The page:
Karzai reaches out to Taliban at Afghanistan conference

A London conference on the future of Afghanistan opened Thursday with Afghan President Hamid Karzai extending an olive branch to the Taliban and British Prime Minister Gordon Brown declaring a "decisive" moment.

Matt Dunham/Reuters
Afghanistan's President Hamid Karzai, speaks during the opening session of the 'Afghanistan: The London Conference' in central London on Thursday.

Afghan President Hamid Karzai opened a key London conference today by saying his wartorn country is ready to reconcile with the Taliban – confirming a significant change in strategy by Kabul and the West to dissipate a nine-year conflict.

Mr. Karzai asked Afghans “to reach out to all our countrymen, especially our disenchanted brothers” who have not fought with Al Qaeda or other foreign terrorists – underscoring the underlying gravity of the current Afghan moment, with a confident Taliban and a West growing tired of a war that dates to the weeks following Sept. 11, 2001.

Whether a new Karzai-US-NATO buyout or "reintegration" of Taliban can be a game-changer in the war is doubted by several experts -- though almost everyone admits it does introduce a new element to a status-quo situation.

Karzai told delegates from 70 nations meeting at Lancaster House in central London that his government would “gradually be assuming responsibility” for its security in “two to three years” – though he also predicted ahead of the high-profile meeting of 70 nations that Afghan forces “will need help” for another 15 years.

Karzai, under intense outside pressure to bolster his Army and police, spoke minutes after British Prime Minister Gordon Brown announced the creation of an International Trust Fund to help finance a buyout aimed at rank-and-file Taliban and some low-level Taliban commanders.

Mr. Brown called this winter a “decisive” moment in Afghanistan’s history, and said the new Taliban fund provides “an economic alternative to those who have none” -- but added that for Taliban unwilling to “accept the conditions for reintegration, we have no choice but to pursue them militarily.” Brown said the Afghan Army will number 134,000 by next October, and 170,000 in 2011, a year later.

Karzai announced the start of a formal peace and reconciliation council in Afghanistan -- to be followed this spring by a grand assembly or “peace jirga” to ratify and give political weight to the Taliban reconciliation move.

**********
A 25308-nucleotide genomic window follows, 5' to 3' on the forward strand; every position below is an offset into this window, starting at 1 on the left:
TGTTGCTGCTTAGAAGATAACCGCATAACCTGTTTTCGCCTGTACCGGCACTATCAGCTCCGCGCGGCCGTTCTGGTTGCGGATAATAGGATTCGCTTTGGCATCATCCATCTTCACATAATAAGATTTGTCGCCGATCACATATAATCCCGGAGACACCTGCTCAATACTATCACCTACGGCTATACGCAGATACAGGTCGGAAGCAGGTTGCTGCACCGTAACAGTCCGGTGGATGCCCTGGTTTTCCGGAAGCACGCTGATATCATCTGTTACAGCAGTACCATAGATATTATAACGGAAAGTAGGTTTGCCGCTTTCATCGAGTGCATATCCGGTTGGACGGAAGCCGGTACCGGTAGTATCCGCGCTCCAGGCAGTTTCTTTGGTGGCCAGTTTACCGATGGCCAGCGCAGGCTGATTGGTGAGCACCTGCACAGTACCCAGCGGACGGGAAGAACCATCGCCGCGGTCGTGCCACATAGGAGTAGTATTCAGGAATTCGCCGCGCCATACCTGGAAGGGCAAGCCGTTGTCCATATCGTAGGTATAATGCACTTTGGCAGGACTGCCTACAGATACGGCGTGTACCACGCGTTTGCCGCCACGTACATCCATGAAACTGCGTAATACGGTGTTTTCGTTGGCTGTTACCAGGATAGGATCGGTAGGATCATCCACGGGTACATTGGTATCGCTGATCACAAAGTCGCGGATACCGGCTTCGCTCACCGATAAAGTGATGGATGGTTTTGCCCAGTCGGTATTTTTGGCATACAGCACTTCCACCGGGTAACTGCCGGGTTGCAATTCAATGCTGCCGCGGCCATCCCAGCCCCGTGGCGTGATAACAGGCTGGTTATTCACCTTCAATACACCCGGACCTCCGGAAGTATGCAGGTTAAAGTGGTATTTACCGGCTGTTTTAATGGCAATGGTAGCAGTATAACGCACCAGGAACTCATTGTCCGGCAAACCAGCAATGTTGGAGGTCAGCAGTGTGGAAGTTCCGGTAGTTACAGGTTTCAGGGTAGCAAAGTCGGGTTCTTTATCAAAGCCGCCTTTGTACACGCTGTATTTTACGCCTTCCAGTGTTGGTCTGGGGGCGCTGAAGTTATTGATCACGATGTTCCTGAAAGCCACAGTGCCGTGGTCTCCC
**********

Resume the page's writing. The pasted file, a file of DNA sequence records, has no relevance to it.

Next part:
American envoy Richard Holbrooke, one of several key American officials publicly behind Karzai’s plan, which is also known as “reintegration,” told reporters on Wednesday that "The overwhelming majority of these people are not ideological supporters of Mullah Omar and Al Qaeda. Based on interviews with prisoners, returnees, experts, there must be at least 70 percent of these people who are not fighting for anything to do with those causes."

Afghan citizens and lobbyists on the sidelines of the London meeting were skeptical of Karzai’s scheme.

Selay Ghaffar, a spokeswoman for “Women and Children of Afghanistan,” a Kabul-based NGO, worried the Karzai’s buyout plan would damaged the status of women.

“A year ago we were told the Taliban were the most brutal regime in the world – now we are talking about powersharing with them,” Ms. Ghaffar said. “We are worried our rights will be bargained away. I want to know who decides what a moderate Taliban is?”

Janan Mosazai, a civil society activist and candidate for parliament in elections to be held next September, told reporters in London that the Taliban reconciliation and buyout plan was “unrealistic and unwise."

“The Taliban are not fighting for money, but for power. They want to depose the Afghan government, and to expel foreign troops – and I’m not sure Karzai’s government has the popular legitimacy to settle this issue,” he said.

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